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-Deloitte: The stability of regulatory and legal environments is a requirement for asset management development

Historically, asset management activities in the Middle East have focused on Sovereign Wealth Funds (SWFs) and other institutional investors. However, asset managers are now increasing their range of investment fund products in the region to specifically target the private investors. At the same time, regulatory frameworks are evolving across the different regional financial markets (e.g. DIFC, ADGM, QFC) and will further help the development of the region’s asset management industry.

“This evolution is creating both opportunities and challenges. As industry practices become more transparent, investor confidence and operator interest will continue to grow,” said Umair Hameed, Director, Monitor Deloitte. “At the same time, the complexity and cost of ensuring compliance with tightening regulatory standards will increase, especially when considering the multiple, country-specific frameworks present in the region.” These challenges are among the topics discussed in the fall 2015 issue of Deloitte’s quarterly publication, the “Middle East Point of View” (ME PoV).

In “Mixin’ it up”, Joaquin Martinez, Senior Manager, Sports and Events Management Consulting, at Deloitte in the Middle East,  further discusses asset management from the perspective of commercialization opportunities in GCC sports venues. In his article, Martinez showcases the opportunities available in the region and steps to introduce these complementary activities as part of the sports venue’s value proposition.

Over the past decade central governments in various countries around the world have adopted or are implementing accrual accounting, moving from their legacy cash or modified cash basis of accounting. Mohammad Jallad, Audit Partner, and Faisal Darras, Operations Consulting Director at Deloitte in the Middle East, in their article “Accrual accounting is for the public sector too”, offer a perspective on the subject for Arab countries. The authors state: “Arab central governments show promising progress in the accrual accounting International Public Sector Accounting Standards (IPSAS) adoption programs, which have so far led to updating relevant laws and regulations, redesigning charts of accounts, developing new accounting policies and processes and implementing financial management information systems.”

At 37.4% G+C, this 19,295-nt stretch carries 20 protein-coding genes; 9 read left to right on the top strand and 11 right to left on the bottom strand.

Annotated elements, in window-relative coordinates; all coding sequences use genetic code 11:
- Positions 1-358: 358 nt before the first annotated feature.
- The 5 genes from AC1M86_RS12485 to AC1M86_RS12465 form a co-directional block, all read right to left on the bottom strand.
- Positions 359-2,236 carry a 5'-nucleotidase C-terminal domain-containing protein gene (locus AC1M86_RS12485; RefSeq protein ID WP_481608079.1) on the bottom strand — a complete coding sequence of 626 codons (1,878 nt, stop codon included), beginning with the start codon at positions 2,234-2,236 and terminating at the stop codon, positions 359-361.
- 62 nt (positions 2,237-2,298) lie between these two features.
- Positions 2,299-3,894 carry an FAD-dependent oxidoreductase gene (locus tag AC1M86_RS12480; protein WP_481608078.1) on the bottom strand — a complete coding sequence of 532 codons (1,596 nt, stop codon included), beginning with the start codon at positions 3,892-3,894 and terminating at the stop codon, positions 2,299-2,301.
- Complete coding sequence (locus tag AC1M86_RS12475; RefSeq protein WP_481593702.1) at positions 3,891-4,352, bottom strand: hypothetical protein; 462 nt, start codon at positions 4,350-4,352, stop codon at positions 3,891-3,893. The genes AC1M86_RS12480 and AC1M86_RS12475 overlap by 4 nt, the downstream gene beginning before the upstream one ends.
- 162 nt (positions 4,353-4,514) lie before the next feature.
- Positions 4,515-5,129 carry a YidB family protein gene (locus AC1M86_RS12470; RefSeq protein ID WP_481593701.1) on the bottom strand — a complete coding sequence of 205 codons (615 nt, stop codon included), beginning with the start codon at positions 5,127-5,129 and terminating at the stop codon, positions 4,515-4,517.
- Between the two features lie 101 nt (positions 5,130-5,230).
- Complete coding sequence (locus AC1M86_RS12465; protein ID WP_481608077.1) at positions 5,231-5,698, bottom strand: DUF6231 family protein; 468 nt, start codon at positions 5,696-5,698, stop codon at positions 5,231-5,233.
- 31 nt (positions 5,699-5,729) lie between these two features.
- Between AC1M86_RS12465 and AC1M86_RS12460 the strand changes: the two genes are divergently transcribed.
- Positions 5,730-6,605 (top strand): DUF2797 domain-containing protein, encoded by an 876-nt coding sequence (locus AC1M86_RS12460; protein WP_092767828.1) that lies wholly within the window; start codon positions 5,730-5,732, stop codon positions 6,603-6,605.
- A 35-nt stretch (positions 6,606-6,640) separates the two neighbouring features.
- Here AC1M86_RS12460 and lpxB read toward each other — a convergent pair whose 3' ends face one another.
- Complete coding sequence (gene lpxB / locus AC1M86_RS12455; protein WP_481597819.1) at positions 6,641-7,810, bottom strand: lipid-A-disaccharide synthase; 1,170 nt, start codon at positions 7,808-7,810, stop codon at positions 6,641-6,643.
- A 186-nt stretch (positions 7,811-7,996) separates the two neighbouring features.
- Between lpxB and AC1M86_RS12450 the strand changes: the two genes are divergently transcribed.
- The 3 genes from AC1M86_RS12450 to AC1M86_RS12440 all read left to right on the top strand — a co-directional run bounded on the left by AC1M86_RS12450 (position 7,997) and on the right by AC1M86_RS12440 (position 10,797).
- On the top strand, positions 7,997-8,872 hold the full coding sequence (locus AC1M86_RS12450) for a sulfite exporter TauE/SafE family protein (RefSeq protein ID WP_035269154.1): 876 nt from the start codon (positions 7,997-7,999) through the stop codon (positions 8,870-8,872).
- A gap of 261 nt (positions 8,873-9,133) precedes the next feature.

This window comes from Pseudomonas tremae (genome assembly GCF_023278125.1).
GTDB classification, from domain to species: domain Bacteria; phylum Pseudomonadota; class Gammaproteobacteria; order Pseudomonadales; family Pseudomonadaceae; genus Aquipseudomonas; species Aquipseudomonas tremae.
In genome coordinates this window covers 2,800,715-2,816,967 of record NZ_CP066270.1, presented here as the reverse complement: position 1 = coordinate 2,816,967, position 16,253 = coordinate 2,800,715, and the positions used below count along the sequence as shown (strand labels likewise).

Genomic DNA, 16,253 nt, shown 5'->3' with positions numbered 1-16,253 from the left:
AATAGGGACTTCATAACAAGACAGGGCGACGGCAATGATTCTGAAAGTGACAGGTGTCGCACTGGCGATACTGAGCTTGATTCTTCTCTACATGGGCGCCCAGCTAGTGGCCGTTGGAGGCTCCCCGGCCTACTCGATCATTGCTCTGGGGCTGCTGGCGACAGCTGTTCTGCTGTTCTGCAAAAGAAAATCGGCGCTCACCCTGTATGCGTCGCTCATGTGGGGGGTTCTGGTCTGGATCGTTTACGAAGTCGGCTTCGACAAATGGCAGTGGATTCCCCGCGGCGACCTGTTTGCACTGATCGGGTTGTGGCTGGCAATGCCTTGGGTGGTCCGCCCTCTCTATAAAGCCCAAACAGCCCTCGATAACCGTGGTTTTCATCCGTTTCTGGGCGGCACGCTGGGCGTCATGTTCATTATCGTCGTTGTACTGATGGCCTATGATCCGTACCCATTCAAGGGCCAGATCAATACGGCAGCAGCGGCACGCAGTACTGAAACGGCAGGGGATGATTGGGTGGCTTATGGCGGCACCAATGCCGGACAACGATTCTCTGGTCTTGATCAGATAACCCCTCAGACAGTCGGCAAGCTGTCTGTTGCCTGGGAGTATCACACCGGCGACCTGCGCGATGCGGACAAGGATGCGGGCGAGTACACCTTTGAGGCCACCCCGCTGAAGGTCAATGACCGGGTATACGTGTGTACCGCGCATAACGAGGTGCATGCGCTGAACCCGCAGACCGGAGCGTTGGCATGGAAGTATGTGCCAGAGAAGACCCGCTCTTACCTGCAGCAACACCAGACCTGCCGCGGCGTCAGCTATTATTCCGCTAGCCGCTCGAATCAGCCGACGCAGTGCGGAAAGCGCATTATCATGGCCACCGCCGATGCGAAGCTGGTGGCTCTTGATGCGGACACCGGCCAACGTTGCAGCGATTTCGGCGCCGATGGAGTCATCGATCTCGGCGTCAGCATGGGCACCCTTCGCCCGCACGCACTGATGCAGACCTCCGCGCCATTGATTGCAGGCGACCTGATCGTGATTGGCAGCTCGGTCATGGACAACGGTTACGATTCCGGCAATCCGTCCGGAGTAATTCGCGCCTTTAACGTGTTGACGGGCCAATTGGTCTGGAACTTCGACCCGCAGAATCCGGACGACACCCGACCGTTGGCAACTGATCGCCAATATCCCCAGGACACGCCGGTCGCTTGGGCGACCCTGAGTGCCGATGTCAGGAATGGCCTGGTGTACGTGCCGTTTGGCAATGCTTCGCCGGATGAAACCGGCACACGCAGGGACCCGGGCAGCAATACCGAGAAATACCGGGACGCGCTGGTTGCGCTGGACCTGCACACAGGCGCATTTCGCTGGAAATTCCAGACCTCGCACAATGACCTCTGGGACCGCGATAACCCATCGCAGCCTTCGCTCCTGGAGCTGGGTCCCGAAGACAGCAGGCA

To this end, Deloitte professionals are focusing their efforts in advising and working hand-in-hand with public sector clients in the adoption of accrual accounting IPSAS.

Islamic Finance is also among the series of topics discussed in this issue of the Deloitte Middle East Point of View. Bhavin Shah, Director, and Saad Qureshi, Manager, Forensic, Deloitte Corporate Finance Limited (regulated by Dubai Financial Services Authority), discuss Islamic banking as an exported notion under scrutiny. “The challenge is that there is no central authority promulgating Shari’a law, and the understanding of what is hence permissible and what is not varies among Islamic scholars and jurisdictions,” say these authors. “The harmonization of Shari’a compliance is a critically important component to ensuring the stability, which is intrinsic to the Islamic finance model.”

The fall issue of the ME PoV publication also explores other hot topics in the region including technology, operational excellence, energy and resources, and social media.

In “Big Data, mining a national resource”, Emanuel Durou, Partner, Technology, Media and Telecommunication, Monitor Deloitte Middle East, talks about improving the government’s ability to extract insights from a large volume of information and complex data sets which is increasingly topping the national agendas of governments in the Middle East.

In “Journey to Excellence” by Tarek Nahle, Director, and Joana Abou Jaoude, Senior Manager, Consulting, at Deloitte in the Middle East, the concept of improving one’s space is examined through their article on excellence standards and e-initiatives that “have improved service quality and costumer experience.”

As social media becomes the new standard, companies need to learn how to attract and use that power for their own benefit, says Elissar Hajj, Senior Manager, Brand and Communications, Deloitte Middle East, in her article “Like it or not, here I am.” In trying to harness the people power of “Social,” Hajj advises company leaders to ask not “how social are my employees” but how “social is my company?”

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